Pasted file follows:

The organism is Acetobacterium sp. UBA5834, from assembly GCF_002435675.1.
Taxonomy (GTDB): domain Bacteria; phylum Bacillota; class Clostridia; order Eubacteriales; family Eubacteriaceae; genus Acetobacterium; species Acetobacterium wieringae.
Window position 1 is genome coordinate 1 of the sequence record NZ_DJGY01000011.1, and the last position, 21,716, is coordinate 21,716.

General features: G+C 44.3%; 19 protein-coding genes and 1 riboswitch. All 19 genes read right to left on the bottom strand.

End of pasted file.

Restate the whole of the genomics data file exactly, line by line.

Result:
The organism is Acetobacterium sp. UBA5834, from assembly GCF_002435675.1.
Taxonomy (GTDB): domain Bacteria; phylum Bacillota; class Clostridia; order Eubacteriales; family Eubacteriaceae; genus Acetobacterium; species Acetobacterium wieringae.
Window position 1 is genome coordinate 1 of the sequence record NZ_DJGY01000011.1, and the last position, 21,716, is coordinate 21,716.

General features: G+C 44.3%; 19 protein-coding genes and 1 riboswitch. All 19 genes read right to left on the bottom strand.